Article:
I love a beautiful basket of handmade items. When you make things by hand, remember: Presentation is EVERYTHING! A bar of soap is just a bar of soap, but if you wrap it in tulle, or muslin, or an artfully frayed flannel shirt, it just looks divine. In the picture above is also a homemade brown sugar scrub and an oil based bath salt soak. I packaged them with the same scents – I thought it looked nice!
Here’s my personal recipe! This is a recipe that I tweaked from Miller Soap (THE website I recommend to newbies) There are many recipes out there – be careful though and make sure you run the recipe through a LYE CALULATOR (The Sage is my favorite).
These are Basic Soap Directions. Be sure to read information on making soap, use the safety precautions you find important and be informed before you start. Soapmaking can be EXTREMELY dangerous if you do not respect the LYE. Always have white vinegar nearby to neutralize the vinegar. A WONDERFUL BEGINNER website is Miller Soap. She gives amazing information for a beginner – I’m starting on the belief that you already know the safety precautions, etc for soapmaking. I take no responsibility for your soapmaking experiments, nor am I a doctor, etc, etc. I use this exact recipe for my soapmaking and swear by it though! Goatsmilk soothes my dry skin, and – as of yet, I haven’t had any problem with the goatsmilk. Feel free to change the liquid – water and green tea both work. Do NOT use aluminum – check around and research to see what kinds of pots, mixing bowls, utensils to use! I use glass and stainless steel.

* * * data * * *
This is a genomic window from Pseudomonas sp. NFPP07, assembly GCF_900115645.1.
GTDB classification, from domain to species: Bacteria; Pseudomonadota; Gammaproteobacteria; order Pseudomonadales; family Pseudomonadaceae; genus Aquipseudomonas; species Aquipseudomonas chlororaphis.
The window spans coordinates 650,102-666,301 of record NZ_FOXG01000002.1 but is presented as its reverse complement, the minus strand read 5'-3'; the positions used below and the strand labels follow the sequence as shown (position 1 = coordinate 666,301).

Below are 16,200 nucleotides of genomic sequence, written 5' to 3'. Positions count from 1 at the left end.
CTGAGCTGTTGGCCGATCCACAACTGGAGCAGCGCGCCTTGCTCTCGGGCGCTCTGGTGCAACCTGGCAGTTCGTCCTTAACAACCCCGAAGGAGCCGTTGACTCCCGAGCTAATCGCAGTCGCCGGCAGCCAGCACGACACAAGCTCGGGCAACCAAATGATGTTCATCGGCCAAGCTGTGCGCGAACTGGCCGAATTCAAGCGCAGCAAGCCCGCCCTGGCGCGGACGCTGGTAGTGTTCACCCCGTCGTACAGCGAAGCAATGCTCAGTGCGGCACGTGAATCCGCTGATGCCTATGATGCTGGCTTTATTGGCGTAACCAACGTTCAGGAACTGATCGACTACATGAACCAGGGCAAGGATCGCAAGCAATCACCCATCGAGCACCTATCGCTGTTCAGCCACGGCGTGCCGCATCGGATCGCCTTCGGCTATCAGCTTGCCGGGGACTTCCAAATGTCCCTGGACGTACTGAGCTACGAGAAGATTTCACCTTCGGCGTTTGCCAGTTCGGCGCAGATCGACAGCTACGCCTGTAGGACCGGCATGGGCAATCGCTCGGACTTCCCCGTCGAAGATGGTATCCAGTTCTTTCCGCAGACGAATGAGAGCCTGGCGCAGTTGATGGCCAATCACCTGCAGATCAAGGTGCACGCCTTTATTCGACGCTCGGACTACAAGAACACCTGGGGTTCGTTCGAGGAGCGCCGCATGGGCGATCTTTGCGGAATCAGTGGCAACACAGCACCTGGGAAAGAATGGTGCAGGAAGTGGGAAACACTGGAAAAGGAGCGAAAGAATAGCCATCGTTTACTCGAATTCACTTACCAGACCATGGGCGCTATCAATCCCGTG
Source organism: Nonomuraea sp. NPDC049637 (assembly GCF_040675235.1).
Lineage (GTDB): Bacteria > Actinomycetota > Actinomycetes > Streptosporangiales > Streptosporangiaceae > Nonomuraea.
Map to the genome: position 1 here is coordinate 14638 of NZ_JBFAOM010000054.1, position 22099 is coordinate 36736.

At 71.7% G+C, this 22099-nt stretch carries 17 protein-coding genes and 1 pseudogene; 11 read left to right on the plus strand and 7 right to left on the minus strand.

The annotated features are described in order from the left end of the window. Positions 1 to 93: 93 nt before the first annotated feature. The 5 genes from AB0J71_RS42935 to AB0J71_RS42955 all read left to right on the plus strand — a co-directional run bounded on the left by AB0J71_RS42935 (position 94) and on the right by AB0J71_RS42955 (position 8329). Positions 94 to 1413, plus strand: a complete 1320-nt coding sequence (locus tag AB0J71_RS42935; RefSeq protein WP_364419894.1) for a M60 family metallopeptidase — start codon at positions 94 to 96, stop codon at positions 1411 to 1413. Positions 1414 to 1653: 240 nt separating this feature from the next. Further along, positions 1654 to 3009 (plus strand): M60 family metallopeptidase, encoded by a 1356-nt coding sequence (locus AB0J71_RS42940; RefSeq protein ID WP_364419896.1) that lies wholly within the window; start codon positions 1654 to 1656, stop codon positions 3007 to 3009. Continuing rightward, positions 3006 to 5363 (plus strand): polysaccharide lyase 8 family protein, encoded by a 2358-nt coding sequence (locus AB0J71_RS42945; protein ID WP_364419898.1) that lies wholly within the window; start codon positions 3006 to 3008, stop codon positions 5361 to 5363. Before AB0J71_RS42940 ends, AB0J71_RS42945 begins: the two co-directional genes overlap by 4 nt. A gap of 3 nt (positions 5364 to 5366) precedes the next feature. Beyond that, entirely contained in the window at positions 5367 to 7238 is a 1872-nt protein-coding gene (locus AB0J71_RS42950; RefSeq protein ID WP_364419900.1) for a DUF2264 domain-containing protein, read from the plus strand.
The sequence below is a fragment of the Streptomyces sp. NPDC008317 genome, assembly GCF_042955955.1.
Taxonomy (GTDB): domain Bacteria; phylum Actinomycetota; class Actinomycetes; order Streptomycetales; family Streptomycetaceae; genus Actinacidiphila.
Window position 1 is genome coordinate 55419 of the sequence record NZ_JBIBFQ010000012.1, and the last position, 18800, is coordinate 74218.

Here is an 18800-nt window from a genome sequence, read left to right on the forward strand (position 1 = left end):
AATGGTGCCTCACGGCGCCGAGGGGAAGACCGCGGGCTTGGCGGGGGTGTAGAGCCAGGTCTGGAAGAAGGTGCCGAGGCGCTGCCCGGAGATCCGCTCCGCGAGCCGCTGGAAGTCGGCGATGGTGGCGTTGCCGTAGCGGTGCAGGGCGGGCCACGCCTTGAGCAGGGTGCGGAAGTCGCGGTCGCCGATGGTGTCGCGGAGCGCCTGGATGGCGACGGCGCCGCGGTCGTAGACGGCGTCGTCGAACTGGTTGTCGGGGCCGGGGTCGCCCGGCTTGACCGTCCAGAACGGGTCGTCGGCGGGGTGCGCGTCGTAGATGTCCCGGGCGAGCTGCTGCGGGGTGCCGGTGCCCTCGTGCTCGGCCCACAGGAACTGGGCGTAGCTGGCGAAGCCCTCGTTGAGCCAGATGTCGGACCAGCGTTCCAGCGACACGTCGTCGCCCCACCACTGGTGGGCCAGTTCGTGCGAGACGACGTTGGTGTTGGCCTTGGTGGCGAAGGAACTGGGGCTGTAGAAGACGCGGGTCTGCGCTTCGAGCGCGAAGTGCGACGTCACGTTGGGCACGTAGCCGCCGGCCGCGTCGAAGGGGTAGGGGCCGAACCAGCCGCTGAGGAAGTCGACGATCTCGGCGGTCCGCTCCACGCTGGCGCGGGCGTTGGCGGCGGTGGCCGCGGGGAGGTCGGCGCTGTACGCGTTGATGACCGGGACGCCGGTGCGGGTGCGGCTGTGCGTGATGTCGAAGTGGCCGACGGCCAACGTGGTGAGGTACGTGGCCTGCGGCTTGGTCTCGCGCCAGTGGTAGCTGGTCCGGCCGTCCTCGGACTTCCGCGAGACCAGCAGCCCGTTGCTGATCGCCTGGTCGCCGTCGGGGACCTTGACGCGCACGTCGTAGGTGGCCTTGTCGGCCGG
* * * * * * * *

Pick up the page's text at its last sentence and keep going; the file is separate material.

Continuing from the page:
6 oz Cocoa Butter
14 oz Coconut Oil
52 oz Olive Oil
16 oz Palm Oil
32 oz goatsmilk frozen until cold and slushy/frozen
11.69 oz lye (Sodium Hydroxide)
Around 4 ounces Essential Oil of your choice
Plastic stirring spoon
Soap molds (I started out with shoe boxes lined with wax paper)
Empty box (big enough for your soap molds)
Melt oils in pot. Be careful NOT to overheat – I melt to about 100-110 F.
Pour goatsmilk into another heat proof bowl. Slowly add lye and – stirring constantly – let the lye cool to 90-110 F.
Pour lye into the pan with oils and stir with immersion blender until trace.
Pour into molds, set in a box.
Place blanket securely around box to trap in heat.
Let sit undisturbed 24-48 hours, carefully cut into soap bars. Be careful, the lye is still active at this stage.
Place in a dark, undisturbed location for 4-6 weeks to cure.